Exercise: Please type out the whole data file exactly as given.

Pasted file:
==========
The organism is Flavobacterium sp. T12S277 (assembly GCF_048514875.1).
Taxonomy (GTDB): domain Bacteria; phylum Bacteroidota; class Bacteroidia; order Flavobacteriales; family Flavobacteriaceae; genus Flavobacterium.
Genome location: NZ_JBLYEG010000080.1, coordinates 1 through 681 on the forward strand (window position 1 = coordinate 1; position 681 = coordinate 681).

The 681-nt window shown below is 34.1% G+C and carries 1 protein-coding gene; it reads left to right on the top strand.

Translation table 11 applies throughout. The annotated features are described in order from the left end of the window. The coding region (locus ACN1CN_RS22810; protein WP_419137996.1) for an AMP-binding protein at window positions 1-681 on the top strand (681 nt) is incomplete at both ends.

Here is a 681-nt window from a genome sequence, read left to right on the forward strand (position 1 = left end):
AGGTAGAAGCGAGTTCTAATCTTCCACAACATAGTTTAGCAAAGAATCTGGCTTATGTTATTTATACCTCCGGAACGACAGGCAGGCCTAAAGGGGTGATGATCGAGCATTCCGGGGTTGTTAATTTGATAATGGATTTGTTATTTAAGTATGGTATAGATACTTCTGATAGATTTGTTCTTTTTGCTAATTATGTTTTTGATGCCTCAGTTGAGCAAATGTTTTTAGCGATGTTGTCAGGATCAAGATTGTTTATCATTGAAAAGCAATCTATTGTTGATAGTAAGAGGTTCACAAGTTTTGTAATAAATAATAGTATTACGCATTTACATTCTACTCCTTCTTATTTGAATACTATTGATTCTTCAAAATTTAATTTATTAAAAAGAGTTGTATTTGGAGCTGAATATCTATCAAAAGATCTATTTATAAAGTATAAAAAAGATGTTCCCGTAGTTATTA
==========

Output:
The organism is Flavobacterium sp. T12S277 (assembly GCF_048514875.1).
Taxonomy (GTDB): domain Bacteria; phylum Bacteroidota; class Bacteroidia; order Flavobacteriales; family Flavobacteriaceae; genus Flavobacterium.
Genome location: NZ_JBLYEG010000080.1, coordinates 1 through 681 on the forward strand (window position 1 = coordinate 1; position 681 = coordinate 681).

The 681-nt window shown below is 34.1% G+C and carries 1 protein-coding gene; it reads left to right on the top strand.

Translation table 11 applies throughout. The annotated features are described in order from the left end of the window. The coding region (locus ACN1CN_RS22810; protein WP_419137996.1) for an AMP-binding protein at window positions 1-681 on the top strand (681 nt) is incomplete at both ends.

Here is a 681-nt window from a genome sequence, read left to right on the forward strand (position 1 = left end):
AGGTAGAAGCGAGTTCTAATCTTCCACAACATAGTTTAGCAAAGAATCTGGCTTATGTTATTTATACCTCCGGAACGACAGGCAGGCCTAAAGGGGTGATGATCGAGCATTCCGGGGTTGTTAATTTGATAATGGATTTGTTATTTAAGTATGGTATAGATACTTCTGATAGATTTGTTCTTTTTGCTAATTATGTTTTTGATGCCTCAGTTGAGCAAATGTTTTTAGCGATGTTGTCAGGATCAAGATTGTTTATCATTGAAAAGCAATCTATTGTTGATAGTAAGAGGTTCACAAGTTTTGTAATAAATAATAGTATTACGCATTTACATTCTACTCCTTCTTATTTGAATACTATTGATTCTTCAAAATTTAATTTATTAAAAAGAGTTGTATTTGGAGCTGAATATCTATCAAAAGATCTATTTATAAAGTATAAAAAAGATGTTCCCGTAGTTATTA